§ Mrs. Renée Short
asked the Secretary of State for Education and Science (1) how many schools have been built in England and Wales by the CLASP method;
(2) how many of the schools built by the CLASP method have been damaged by fire since this method was introduced;
(3) how many CLASP schools or single-storey, one, two, three, four and five-storey design, respectively, have suffered structural collapse as a result of fire damage each year since this method of construction was introduced;
(4) what advice was sought from the Fire Research Station about the fire risk involved before the CLASP design was approved by her Department; and what advice was given.
§ Mrs. Thatcher
According to information supplied by local education authorities in England and Wales they started 906 major CLASP projects between 1957–58 and 1971–72. Statistics are not available about the height of these buildings, but the great majority of the schools do not exceed two storeys.
The following table gives information about fires in schools supplied by the Fire Research Station for the years 19651971; comparable information is not available for earlier years. The total number of maintained schools in England and Wales is over 29,000.
Number of fires in day schools causing damage estimated at over £10,000 1965 … … … … 18 1966 … … … … 31 1967 … … … … 27 1968 … … … … 39 1969 … … … … 53 1970 … … … … 39 1971 … … … … 62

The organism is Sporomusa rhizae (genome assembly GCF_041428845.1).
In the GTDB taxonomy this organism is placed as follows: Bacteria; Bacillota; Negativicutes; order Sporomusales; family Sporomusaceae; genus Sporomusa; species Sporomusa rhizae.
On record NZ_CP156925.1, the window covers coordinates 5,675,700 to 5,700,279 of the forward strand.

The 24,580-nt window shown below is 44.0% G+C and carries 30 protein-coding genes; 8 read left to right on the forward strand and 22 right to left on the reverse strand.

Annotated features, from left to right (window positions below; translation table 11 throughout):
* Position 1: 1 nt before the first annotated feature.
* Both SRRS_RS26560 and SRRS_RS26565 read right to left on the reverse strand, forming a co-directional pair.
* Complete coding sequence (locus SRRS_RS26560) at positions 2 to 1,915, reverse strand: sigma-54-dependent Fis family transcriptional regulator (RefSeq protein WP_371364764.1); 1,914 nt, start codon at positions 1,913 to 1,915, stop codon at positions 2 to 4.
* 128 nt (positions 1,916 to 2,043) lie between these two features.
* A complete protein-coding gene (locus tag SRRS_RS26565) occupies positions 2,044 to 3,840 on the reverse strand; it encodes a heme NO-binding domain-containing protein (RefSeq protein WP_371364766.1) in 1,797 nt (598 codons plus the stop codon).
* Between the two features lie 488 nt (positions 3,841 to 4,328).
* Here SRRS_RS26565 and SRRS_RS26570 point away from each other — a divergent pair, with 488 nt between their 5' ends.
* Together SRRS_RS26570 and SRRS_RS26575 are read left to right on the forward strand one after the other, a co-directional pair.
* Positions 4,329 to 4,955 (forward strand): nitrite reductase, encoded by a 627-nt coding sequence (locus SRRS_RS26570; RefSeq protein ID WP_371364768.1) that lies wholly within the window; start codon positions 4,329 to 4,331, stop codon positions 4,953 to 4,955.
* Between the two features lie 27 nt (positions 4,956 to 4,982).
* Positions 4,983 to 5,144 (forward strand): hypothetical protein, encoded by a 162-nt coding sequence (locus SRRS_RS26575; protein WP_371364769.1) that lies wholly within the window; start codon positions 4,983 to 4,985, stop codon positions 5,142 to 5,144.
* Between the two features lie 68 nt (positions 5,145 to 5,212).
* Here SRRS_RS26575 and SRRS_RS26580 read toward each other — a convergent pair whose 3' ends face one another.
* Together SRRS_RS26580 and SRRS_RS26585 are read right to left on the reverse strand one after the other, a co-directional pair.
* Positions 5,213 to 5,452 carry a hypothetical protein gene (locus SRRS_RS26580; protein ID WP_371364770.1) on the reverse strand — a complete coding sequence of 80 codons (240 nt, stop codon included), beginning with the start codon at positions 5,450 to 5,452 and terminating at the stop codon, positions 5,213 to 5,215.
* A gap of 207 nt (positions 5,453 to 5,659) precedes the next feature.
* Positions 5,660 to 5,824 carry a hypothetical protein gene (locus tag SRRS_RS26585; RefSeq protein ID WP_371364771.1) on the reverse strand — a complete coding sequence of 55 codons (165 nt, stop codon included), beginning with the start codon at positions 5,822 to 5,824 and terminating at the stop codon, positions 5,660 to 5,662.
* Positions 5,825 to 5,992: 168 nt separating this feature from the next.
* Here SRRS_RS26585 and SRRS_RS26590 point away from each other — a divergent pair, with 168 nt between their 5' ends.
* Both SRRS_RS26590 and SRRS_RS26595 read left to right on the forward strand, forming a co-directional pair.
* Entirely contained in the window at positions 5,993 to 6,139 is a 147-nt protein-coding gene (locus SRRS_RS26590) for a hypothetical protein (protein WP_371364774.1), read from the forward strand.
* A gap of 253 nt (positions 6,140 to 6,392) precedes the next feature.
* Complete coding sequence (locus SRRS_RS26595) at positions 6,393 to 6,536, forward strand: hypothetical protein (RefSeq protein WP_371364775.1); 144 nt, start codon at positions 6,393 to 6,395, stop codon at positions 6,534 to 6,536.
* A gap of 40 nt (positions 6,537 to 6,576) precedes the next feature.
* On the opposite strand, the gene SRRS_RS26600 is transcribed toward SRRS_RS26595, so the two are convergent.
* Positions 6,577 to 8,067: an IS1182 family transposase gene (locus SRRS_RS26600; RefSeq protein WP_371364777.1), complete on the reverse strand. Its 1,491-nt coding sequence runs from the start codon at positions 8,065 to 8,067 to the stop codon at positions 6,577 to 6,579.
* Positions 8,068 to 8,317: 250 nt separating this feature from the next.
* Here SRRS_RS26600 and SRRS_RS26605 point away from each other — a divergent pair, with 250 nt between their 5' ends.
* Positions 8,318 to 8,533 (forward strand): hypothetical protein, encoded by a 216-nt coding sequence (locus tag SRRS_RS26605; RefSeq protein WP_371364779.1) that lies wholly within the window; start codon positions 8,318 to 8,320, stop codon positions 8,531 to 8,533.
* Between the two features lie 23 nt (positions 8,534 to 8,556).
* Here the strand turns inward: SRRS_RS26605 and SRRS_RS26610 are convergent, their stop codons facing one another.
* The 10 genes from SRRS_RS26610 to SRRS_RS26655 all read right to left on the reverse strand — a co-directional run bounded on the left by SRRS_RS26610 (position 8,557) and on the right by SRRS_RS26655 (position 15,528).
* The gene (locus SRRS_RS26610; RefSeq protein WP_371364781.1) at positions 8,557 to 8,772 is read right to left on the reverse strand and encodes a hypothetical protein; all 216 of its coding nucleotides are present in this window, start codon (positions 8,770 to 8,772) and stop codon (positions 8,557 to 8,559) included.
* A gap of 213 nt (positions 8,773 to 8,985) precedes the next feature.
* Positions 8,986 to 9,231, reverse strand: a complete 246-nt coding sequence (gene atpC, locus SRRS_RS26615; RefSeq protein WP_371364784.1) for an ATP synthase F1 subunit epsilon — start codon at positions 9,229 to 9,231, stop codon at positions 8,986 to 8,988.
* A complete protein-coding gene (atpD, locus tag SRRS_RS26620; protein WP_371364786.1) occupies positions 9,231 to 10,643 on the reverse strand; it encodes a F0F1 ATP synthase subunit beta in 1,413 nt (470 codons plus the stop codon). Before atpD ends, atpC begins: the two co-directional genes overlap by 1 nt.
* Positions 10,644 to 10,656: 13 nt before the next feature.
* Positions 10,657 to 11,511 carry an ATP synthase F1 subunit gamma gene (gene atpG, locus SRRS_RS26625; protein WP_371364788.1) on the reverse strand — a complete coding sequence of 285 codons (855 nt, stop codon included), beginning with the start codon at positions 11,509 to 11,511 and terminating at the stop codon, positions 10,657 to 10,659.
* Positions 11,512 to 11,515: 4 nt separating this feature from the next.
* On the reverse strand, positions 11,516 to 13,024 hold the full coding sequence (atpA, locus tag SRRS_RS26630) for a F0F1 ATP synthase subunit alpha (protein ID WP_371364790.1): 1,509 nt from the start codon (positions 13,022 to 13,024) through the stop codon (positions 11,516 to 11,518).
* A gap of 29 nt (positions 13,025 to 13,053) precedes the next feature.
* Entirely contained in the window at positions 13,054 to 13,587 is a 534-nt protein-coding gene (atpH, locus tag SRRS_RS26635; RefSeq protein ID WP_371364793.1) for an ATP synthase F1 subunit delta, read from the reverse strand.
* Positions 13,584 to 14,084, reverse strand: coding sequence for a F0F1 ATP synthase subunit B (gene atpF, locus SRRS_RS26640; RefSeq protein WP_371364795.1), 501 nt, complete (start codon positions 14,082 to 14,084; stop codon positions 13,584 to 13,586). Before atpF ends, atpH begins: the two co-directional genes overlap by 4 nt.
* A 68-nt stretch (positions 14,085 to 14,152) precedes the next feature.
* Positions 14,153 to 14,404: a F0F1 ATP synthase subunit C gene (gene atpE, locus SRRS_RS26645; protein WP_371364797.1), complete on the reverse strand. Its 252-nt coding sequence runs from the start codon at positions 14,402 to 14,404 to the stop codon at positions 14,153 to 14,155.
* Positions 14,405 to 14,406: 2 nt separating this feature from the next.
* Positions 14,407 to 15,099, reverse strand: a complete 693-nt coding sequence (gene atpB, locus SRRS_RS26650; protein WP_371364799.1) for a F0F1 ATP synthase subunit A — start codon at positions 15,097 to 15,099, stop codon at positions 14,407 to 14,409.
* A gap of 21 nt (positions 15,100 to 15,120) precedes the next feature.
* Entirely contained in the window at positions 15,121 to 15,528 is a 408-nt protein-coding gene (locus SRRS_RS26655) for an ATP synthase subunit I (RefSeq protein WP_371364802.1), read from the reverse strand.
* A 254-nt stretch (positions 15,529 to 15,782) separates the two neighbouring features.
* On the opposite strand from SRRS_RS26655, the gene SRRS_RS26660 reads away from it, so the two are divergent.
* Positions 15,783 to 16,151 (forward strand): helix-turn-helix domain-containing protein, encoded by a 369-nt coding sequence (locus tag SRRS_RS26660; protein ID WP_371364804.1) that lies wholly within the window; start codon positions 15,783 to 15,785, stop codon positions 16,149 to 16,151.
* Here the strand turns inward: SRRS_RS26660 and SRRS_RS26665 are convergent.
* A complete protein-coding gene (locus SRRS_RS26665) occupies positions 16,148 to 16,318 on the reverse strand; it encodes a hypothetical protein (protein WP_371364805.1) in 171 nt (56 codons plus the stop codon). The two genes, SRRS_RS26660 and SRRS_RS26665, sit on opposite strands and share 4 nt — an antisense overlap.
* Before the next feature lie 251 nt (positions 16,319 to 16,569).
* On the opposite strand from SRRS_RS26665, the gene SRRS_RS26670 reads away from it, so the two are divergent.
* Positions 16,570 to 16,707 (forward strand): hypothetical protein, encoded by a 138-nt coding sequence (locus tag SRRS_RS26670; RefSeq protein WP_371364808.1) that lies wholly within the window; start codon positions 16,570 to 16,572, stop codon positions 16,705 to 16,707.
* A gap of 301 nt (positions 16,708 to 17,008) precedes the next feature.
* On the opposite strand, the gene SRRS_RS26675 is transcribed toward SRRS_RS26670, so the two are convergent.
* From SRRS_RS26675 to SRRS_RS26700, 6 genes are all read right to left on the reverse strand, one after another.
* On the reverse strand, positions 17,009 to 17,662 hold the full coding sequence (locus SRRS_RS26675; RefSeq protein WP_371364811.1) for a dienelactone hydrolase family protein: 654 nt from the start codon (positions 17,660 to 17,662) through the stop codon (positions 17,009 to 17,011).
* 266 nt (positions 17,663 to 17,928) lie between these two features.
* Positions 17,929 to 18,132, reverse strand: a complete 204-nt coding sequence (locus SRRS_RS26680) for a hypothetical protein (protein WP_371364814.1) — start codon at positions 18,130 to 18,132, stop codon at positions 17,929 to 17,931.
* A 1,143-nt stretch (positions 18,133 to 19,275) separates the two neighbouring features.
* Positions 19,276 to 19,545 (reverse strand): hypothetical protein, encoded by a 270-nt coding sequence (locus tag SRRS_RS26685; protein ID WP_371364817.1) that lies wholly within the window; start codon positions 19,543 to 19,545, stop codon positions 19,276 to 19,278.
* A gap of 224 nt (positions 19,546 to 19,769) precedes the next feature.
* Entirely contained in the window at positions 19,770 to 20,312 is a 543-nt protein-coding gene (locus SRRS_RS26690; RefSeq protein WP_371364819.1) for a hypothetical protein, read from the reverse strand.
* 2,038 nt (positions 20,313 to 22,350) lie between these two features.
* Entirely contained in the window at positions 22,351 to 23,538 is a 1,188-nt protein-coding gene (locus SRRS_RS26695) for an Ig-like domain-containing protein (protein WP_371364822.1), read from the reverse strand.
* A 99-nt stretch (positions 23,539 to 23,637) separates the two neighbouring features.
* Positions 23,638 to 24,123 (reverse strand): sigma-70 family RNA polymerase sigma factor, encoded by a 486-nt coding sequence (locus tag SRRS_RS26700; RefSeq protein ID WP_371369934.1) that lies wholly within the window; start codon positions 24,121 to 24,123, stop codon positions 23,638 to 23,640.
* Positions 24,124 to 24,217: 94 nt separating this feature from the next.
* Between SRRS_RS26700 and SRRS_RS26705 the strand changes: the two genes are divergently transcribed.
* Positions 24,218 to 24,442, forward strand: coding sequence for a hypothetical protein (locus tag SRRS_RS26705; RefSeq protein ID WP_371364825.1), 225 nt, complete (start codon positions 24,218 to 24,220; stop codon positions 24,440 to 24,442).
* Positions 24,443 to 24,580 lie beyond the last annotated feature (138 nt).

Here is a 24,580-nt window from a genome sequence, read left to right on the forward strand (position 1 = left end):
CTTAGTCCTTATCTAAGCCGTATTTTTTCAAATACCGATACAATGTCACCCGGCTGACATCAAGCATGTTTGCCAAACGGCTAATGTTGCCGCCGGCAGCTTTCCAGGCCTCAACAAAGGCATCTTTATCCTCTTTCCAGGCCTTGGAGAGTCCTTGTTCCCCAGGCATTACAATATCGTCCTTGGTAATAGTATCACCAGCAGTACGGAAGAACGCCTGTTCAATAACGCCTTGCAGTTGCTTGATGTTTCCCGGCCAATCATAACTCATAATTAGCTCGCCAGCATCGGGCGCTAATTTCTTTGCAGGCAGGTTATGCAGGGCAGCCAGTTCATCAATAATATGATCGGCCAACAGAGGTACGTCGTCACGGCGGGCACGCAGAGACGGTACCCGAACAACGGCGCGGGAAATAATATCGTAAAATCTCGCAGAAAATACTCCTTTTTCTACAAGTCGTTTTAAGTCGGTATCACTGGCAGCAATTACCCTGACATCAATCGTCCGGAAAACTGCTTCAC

There have been no fatalities due to fire in maintained schools since systematic records began in maintained schools.
The available statistics from the Fire Research Station do not distinguish between schools in the CLASP system and other similar forms of construction.
CLASP, like other industrialised building systems, comprises a range of dimensionally compatible components which may be assembled in different ways. Its use does not imply complete standardisation either of design or of materials. I do not approve building systems as such; new major projects are approved individually. It is a condition of approval that they should comply with the requirements set out in the Department's Building Bulletin No. 7 which was prepared in consultation with the Fire Research Station, and was brought up to date in 1971. It contains advice on structure, alarm systems, fire-fighting facilities and precautions by occupants. There is special emphasis on means of escape. When the requisite technical information is available from the French authorities about the recent fire in Paris, the Department will consider whether any further action is required.